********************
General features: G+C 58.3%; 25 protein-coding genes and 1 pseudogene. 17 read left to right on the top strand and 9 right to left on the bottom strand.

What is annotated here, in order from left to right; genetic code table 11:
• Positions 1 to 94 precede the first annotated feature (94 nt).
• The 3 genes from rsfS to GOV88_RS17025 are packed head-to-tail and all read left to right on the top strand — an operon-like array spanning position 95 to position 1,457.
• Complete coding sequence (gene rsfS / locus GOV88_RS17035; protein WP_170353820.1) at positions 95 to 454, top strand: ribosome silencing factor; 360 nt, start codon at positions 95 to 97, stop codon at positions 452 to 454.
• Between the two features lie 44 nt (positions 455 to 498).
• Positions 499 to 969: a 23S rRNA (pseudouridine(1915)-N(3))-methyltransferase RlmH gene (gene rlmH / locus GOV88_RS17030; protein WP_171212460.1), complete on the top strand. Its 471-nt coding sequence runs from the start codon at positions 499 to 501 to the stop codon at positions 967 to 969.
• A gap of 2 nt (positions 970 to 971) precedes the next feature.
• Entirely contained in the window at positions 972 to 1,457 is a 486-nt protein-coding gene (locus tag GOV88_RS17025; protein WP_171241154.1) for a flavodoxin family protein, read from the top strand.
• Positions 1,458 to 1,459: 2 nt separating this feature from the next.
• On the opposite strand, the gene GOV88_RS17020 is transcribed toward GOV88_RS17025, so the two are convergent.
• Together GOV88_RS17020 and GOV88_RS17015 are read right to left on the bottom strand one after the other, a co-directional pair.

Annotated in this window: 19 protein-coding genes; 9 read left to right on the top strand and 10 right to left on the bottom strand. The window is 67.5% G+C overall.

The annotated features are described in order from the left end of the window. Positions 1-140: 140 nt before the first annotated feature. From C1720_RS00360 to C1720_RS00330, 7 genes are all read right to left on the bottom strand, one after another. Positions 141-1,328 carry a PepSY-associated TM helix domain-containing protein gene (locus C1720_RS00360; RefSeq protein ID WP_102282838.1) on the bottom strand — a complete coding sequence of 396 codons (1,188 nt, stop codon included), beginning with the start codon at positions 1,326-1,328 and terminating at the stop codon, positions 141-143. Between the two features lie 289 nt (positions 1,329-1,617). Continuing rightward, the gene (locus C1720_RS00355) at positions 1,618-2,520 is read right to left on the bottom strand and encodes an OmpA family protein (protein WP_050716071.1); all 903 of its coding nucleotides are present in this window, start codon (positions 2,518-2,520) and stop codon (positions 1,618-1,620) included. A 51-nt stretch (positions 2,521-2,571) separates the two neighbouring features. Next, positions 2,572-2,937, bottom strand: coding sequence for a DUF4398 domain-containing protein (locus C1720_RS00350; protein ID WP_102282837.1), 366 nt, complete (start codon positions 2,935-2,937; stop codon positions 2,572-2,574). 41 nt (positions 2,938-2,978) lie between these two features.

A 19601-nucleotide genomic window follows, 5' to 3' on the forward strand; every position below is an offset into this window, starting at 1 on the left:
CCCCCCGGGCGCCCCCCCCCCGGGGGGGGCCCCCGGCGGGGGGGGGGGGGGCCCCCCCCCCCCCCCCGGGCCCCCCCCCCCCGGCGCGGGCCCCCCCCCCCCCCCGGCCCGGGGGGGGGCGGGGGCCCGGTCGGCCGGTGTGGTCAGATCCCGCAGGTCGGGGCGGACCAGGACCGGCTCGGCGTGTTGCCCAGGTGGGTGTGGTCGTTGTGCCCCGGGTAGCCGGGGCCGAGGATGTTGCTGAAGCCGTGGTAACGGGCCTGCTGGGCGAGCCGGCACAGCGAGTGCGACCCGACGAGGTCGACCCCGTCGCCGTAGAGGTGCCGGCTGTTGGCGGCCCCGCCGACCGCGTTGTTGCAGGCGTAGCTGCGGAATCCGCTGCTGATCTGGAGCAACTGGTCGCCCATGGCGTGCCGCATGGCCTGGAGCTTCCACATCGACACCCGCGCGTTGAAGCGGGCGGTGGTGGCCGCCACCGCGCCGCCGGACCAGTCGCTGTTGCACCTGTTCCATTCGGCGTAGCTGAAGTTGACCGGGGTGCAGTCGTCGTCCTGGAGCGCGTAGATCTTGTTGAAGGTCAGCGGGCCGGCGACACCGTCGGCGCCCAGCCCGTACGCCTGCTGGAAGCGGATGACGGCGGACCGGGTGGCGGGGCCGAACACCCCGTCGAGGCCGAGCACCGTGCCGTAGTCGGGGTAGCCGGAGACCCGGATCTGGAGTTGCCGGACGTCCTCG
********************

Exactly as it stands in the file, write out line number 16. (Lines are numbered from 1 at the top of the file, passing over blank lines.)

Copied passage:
CCCCCCGGGCGCCCCCCCCCCGGGGGGGGCCCCCGGCGGGGGGGGGGGGGGCCCCCCCCCCCCCCCCGGGCCCCCCCCCCCCGGCGCGGGCCCCCCCCCCCCCCCGGCCCGGGGGGGGGCGGGGGCCCGGTCGGCCGGTGTGGTCAGATCCCGCAGGTCGGGGCGGACCAGGACCGGCTCGGCGTGTTGCCCAGGTGGGTGTGGTCGTTGTGCCCCGGGTAGCCGGGGCCGAGGATGTTGCTGAAGCCGTGGTAACGGGCCTGCTGGGCGAGCCGGCACAGCGAGTGCGACCCGACGAGGTCGACCCCGTCGCCGTAGAGGTGCCGGCTGTTGGCGGCCCCGCCGACCGCGTTGTTGCAGGCGTAGCTGCGGAATCCGCTGCTGATCTGGAGCAACTGGTCGCCCATGGCGTGCCGCATGGCCTGGAGCTTCCACATCGACACCCGCGCGTTGAAGCGGGCGGTGGTGGCCGCCACCGCGCCGCCGGACCAGTCGCTGTTGCACCTGTTCCATTCGGCGTAGCTGAAGTTGACCGGGGTGCAGTCGTCGTCCTGGAGCGCGTAGATCTTGTTGAAGGTCAGCGGGCCGGCGACACCGTCGGCGCCCAGCCCGTACGCCTGCTGGAAGCGGATGACGGCGGACCGGGTGGCGGGGCCGAACACCCCGTCGAGGCCGAGCACCGTGCCGTAGTCGGGGTAGCCGGAGACCCGGATCTGGAGTTGCCGGACGTCCTCG